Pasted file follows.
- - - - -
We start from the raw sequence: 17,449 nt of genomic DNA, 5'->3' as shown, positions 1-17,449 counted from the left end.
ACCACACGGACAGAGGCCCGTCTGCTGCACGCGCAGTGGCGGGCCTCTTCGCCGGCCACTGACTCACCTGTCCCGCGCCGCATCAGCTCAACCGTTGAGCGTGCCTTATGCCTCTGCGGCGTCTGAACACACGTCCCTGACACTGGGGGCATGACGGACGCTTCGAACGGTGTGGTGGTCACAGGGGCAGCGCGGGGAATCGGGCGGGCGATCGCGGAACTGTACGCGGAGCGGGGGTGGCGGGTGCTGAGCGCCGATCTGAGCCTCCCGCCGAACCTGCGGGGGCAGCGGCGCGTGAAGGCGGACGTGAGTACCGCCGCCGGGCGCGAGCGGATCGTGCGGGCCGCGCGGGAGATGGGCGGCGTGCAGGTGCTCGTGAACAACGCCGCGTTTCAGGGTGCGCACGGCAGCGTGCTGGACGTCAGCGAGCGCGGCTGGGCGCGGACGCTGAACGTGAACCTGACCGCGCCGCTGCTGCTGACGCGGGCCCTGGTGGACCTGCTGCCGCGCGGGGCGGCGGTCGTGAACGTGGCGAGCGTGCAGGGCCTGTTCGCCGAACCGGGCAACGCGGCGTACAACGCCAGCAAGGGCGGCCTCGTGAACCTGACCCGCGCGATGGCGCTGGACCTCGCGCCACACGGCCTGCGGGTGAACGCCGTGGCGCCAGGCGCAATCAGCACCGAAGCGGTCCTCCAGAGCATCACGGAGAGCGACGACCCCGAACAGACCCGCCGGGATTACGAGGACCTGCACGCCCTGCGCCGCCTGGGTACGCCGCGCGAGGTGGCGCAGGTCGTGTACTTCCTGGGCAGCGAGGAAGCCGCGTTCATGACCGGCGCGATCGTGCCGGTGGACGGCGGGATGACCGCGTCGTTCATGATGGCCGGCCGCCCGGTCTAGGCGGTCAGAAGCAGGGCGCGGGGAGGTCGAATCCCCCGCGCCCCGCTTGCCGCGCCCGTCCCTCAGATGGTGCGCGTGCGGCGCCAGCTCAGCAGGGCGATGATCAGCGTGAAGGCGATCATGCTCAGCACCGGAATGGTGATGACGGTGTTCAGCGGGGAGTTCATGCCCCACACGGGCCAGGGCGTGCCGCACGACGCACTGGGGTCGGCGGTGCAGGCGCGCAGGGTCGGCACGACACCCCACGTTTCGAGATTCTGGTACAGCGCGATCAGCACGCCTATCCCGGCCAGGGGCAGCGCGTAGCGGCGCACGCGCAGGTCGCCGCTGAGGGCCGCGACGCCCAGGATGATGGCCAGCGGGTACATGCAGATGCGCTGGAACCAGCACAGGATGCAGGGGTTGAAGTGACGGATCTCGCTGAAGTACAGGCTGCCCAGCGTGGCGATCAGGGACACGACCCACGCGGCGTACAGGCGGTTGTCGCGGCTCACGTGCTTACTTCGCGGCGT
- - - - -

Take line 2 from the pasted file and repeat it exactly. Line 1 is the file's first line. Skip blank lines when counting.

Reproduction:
ACCACACGGACAGAGGCCCGTCTGCTGCACGCGCAGTGGCGGGCCTCTTCGCCGGCCACTGACTCACCTGTCCCGCGCCGCATCAGCTCAACCGTTGAGCGTGCCTTATGCCTCTGCGGCGTCTGAACACACGTCCCTGACACTGGGGGCATGACGGACGCTTCGAACGGTGTGGTGGTCACAGGGGCAGCGCGGGGAATCGGGCGGGCGATCGCGGAACTGTACGCGGAGCGGGGGTGGCGGGTGCTGAGCGCCGATCTGAGCCTCCCGCCGAACCTGCGGGGGCAGCGGCGCGTGAAGGCGGACGTGAGTACCGCCGCCGGGCGCGAGCGGATCGTGCGGGCCGCGCGGGAGATGGGCGGCGTGCAGGTGCTCGTGAACAACGCCGCGTTTCAGGGTGCGCACGGCAGCGTGCTGGACGTCAGCGAGCGCGGCTGGGCGCGGACGCTGAACGTGAACCTGACCGCGCCGCTGCTGCTGACGCGGGCCCTGGTGGACCTGCTGCCGCGCGGGGCGGCGGTCGTGAACGTGGCGAGCGTGCAGGGCCTGTTCGCCGAACCGGGCAACGCGGCGTACAACGCCAGCAAGGGCGGCCTCGTGAACCTGACCCGCGCGATGGCGCTGGACCTCGCGCCACACGGCCTGCGGGTGAACGCCGTGGCGCCAGGCGCAATCAGCACCGAAGCGGTCCTCCAGAGCATCACGGAGAGCGACGACCCCGAACAGACCCGCCGGGATTACGAGGACCTGCACGCCCTGCGCCGCCTGGGTACGCCGCGCGAGGTGGCGCAGGTCGTGTACTTCCTGGGCAGCGAGGAAGCCGCGTTCATGACCGGCGCGATCGTGCCGGTGGACGGCGGGATGACCGCGTCGTTCATGATGGCCGGCCGCCCGGTCTAGGCGGTCAGAAGCAGGGCGCGGGGAGGTCGAATCCCCCGCGCCCCGCTTGCCGCGCCCGTCCCTCAGATGGTGCGCGTGCGGCGCCAGCTCAGCAGGGCGATGATCAGCGTGAAGGCGATCATGCTCAGCACCGGAATGGTGATGACGGTGTTCAGCGGGGAGTTCATGCCCCACACGGGCCAGGGCGTGCCGCACGACGCACTGGGGTCGGCGGTGCAGGCGCGCAGGGTCGGCACGACACCCCACGTTTCGAGATTCTGGTACAGCGCGATCAGCACGCCTATCCCGGCCAGGGGCAGCGCGTAGCGGCGCACGCGCAGGTCGCCGCTGAGGGCCGCGACGCCCAGGATGATGGCCAGCGGGTACATGCAGATGCGCTGGAACCAGCACAGGATGCAGGGGTTGAAGTGACGGATCTCGCTGAAGTACAGGCTGCCCAGCGTGGCGATCAGGGACACGACCCACGCGGCGTACAGGCGGTTGTCGCGGCTCACGTGCTTACTTCGCGGCGT